YYou don’t have a lot of downtime like a work gimmick at the Olympics, but my schedule at the Rio Games meant the laptop lid would sometimes close around 7pm. The ablutions at the team’s hotel were followed by a couple of beers in the company of any teammates who might have also found themselves on a loose end. With the thirst quenched, it was time to eat: a coronary of assorted succulent meats washed down at one of the countless beachfront steakhouses.
Exhausted, full, pleasantly drunk, and with the sanctuary of bed a short walk from Copacabana, deciding what to do next was invariably a no-brainer. Beach volleyball was on. Fundamentally, it was close. And the laminated rectangles that hung around our necks meant we could get in. To repeat: a no-brainer.
I don’t think I wrote a single word about the sport during my stay in Rio and due in large part to the cheapness of the local liquor, my memories of the last hours of the night stretch into the early hours of the morning in the bear pit. built especially for this purpose. Rio’s most famous stretch of sand is incomplete at best. What I do remember for sure is that they were one of the biggest sporting events I have ever attended.
Having never been a stronghold of beach volleyball, my native Ireland was underrepresented, which meant I had no skin, as mushy as it might have been, in the game. But the sheer din of nights when 12,000 friendly and like-minded people from all corners of the world screamed with the backing of a knowledgeable stadium DJ on steep bleachers built under the stars above Rio made them utterly intoxicating. The drinking helped too, and the lateness of the hour, and the fact that few of those present had passed a breathalyzer test certainly added to the ever-affable, multicultural playfulness and alcoholic affability. Music and passion, with folk in the whip … in the Cup!
That was then and this is now, a time when there seems to be a general lack of enthusiasm for a previously postponed Tokyo Olympics that has gripped us but suddenly looms large. While the pandemic has already seen to it that shrillness, personable multicultural gaiety, and drunken bonhomie are kept to a minimum, these Games also promise to be drenched in resentment and resentment. The famous polite and welcoming citizens of a city that once prided itself on being chosen as hosts no longer want them. As dominant guests of the house who have stayed longer than your welcome, the International Olympic Committee steadfastly refuses to read the room and leave.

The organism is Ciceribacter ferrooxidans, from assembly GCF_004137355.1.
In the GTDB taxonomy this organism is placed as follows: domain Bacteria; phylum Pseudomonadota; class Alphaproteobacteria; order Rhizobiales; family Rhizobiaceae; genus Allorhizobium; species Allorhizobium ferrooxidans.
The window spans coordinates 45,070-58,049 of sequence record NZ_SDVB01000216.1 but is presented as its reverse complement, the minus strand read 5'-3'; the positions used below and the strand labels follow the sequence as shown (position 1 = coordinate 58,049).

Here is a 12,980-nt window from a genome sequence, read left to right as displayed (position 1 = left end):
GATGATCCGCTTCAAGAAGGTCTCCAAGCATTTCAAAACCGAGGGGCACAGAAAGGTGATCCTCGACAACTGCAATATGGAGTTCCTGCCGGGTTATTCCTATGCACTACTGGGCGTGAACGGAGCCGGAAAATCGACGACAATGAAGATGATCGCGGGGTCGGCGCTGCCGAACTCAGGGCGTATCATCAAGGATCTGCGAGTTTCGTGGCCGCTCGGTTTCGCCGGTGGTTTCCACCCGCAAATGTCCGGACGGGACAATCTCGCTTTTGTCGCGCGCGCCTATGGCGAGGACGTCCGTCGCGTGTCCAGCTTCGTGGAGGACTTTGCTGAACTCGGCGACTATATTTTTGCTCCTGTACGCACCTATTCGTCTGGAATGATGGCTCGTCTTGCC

“These Games will take place barring only armageddon,” the tin-eared IOC declared this week, having apparently decided that a country trying to contain the second wave of a pandemic does not meet the apocalyptic emergency standards necessary to leave the world. boat.
They have pointed their detractors in the direction of the impending soccer Eurocup and America’s Cup, comparing apples to oranges in doing so. Vaccine launches in Europe are light years ahead of those in Japan, while the covid-ravaged Brazil decision to step in as a late replacement host for the South American tournament is obviously insane.
There is another crucial difference. As questionable as the desirability of hosting Euro 2020 in a variety of countries during a pandemic may be, there seems to be widespread and near-unanimous enthusiasm for the tournament across a continent that seems confident that it can host it without endangering life. . The people of Tokyo, on the other hand, are terrified of the biological carnage that the arrival of 90,000 athletes, officials, journalists and other workers from around the world could visit them like so many marauding mini-Godzillas. A poll by the Nikkei newspaper revealed that 62% of the public would prefer that everyone stay away. Another newspaper, the Asahi Shimbun, has garnered 83% public opposition to the Games.
Japan has coped well with the virus: With a population of 126.3 million, 13,107 lives have been lost. However, the rigidity of its vaccination policy means that only 4.1% of Tokyo citizens have been vaccinated. It is not an exaggeration to suggest that a sudden invasion of conspicuous foreigners, who will have to be driven, fed and drunk by an army of unvaccinated service industry workers, could make for a decidedly tense three weeks.
The IOC Olympic spirit speaks of “mutual understanding in a spirit of friendship, solidarity and fair play” – noble, yet joyous sentiments that sound extremely hollow when the people proclaiming them have the host city on a barrel and it looks like hell. hell-bent on generating local hostility, paranoia, and fear. Tokyo is powerless to stop them as they are contractually bound to the IOC and any decision to breach that agreement would leave them liable for catastrophic financial losses.
And the beach volleyball players? In the extremely unlikely event that the IOC did the right thing, it would be devastated athletes from all disciplines who would deserve our sympathy, and most of them have now diligently prepared for this pinnacle of their particular career twice.
But this is not about them. Although Pierre de Coubertin was right when he said “the important thing is not to win but to participate”, this time not participating would undoubtedly be the most important of all.
George is Digismak’s reported cum editor with 13 years of experience in Journalism